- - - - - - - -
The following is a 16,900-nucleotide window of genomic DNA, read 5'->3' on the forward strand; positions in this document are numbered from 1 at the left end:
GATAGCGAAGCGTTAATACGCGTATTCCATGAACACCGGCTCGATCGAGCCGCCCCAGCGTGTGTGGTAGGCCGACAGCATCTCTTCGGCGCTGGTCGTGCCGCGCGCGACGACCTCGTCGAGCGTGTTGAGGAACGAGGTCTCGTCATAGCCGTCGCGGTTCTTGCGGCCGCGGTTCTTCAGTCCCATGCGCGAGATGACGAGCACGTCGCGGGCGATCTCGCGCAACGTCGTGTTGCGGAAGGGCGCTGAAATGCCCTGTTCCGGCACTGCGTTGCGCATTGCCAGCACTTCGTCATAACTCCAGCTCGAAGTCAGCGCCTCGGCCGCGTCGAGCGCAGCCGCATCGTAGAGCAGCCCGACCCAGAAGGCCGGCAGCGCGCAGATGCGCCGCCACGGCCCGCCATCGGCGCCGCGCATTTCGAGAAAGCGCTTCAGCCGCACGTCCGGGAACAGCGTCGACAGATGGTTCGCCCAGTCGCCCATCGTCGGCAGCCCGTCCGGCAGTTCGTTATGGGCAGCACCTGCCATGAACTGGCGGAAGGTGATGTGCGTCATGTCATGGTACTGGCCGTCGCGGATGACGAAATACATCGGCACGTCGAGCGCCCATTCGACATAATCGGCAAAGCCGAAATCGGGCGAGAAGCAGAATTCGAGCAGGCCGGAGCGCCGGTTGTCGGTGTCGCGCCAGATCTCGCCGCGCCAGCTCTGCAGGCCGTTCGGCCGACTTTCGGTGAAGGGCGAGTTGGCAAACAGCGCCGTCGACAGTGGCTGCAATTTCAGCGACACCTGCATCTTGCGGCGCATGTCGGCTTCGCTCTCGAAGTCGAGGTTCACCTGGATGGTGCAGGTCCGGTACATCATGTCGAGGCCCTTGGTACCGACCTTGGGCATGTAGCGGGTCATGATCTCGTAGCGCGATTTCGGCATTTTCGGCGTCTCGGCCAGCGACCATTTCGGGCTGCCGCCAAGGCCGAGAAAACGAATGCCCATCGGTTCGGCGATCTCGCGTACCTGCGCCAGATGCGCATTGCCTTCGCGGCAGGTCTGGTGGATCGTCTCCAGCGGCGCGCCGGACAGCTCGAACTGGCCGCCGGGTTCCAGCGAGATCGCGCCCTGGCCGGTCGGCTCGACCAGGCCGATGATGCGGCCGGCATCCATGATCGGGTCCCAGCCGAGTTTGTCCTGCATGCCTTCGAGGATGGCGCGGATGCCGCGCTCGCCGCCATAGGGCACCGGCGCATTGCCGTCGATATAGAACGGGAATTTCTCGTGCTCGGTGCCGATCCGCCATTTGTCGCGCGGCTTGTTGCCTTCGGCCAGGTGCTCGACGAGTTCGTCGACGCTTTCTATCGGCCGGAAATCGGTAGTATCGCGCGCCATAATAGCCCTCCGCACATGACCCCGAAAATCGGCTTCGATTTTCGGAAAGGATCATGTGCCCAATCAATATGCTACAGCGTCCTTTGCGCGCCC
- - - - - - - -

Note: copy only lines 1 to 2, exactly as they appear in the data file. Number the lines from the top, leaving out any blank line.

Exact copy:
The following is a 16,900-nucleotide window of genomic DNA, read 5'->3' on the forward strand; positions in this document are numbered from 1 at the left end:
GATAGCGAAGCGTTAATACGCGTATTCCATGAACACCGGCTCGATCGAGCCGCCCCAGCGTGTGTGGTAGGCCGACAGCATCTCTTCGGCGCTGGTCGTGCCGCGCGCGACGACCTCGTCGAGCGTGTTGAGGAACGAGGTCTCGTCATAGCCGTCGCGGTTCTTGCGGCCGCGGTTCTTCAGTCCCATGCGCGAGATGACGAGCACGTCGCGGGCGATCTCGCGCAACGTCGTGTTGCGGAAGGGCGCTGAAATGCCCTGTTCCGGCACTGCGTTGCGCATTGCCAGCACTTCGTCATAACTCCAGCTCGAAGTCAGCGCCTCGGCCGCGTCGAGCGCAGCCGCATCGTAGAGCAGCCCGACCCAGAAGGCCGGCAGCGCGCAGATGCGCCGCCACGGCCCGCCATCGGCGCCGCGCATTTCGAGAAAGCGCTTCAGCCGCACGTCCGGGAACAGCGTCGACAGATGGTTCGCCCAGTCGCCCATCGTCGGCAGCCCGTCCGGCAGTTCGTTATGGGCAGCACCTGCCATGAACTGGCGGAAGGTGATGTGCGTCATGTCATGGTACTGGCCGTCGCGGATGACGAAATACATCGGCACGTCGAGCGCCCATTCGACATAATCGGCAAAGCCGAAATCGGGCGAGAAGCAGAATTCGAGCAGGCCGGAGCGCCGGTTGTCGGTGTCGCGCCAGATCTCGCCGCGCCAGCTCTGCAGGCCGTTCGGCCGACTTTCGGTGAAGGGCGAGTTGGCAAACAGCGCCGTCGACAGTGGCTGCAATTTCAGCGACACCTGCATCTTGCGGCGCATGTCGGCTTCGCTCTCGAAGTCGAGGTTCACCTGGATGGTGCAGGTCCGGTACATCATGTCGAGGCCCTTGGTACCGACCTTGGGCATGTAGCGGGTCATGATCTCGTAGCGCGATTTCGGCATTTTCGGCGTCTCGGCCAGCGACCATTTCGGGCTGCCGCCAAGGCCGAGAAAACGAATGCCCATCGGTTCGGCGATCTCGCGTACCTGCGCCAGATGCGCATTGCCTTCGCGGCAGGTCTGGTGGATCGTCTCCAGCGGCGCGCCGGACAGCTCGAACTGGCCGCCGGGTTCCAGCGAGATCGCGCCCTGGCCGGTCGGCTCGACCAGGCCGATGATGCGGCCGGCATCCATGATCGGGTCCCAGCCGAGTTTGTCCTGCATGCCTTCGAGGATGGCGCGGATGCCGCGCTCGCCGCCATAGGGCACCGGCGCATTGCCGTCGATATAGAACGGGAATTTCTCGTGCTCGGTGCCGATCCGCCATTTGTCGCGCGGCTTGTTGCCTTCGGCCAGGTGCTCGACGAGTTCGTCGACGCTTTCTATCGGCCGGAAATCGGTAGTATCGCGCGCCATAATAGCCCTCCGCACATGACCCCGAAAATCGGCTTCGATTTTCGGAAAGGATCATGTGCCCAATCAATATGCTACAGCGTCCTTTGCGCGCCC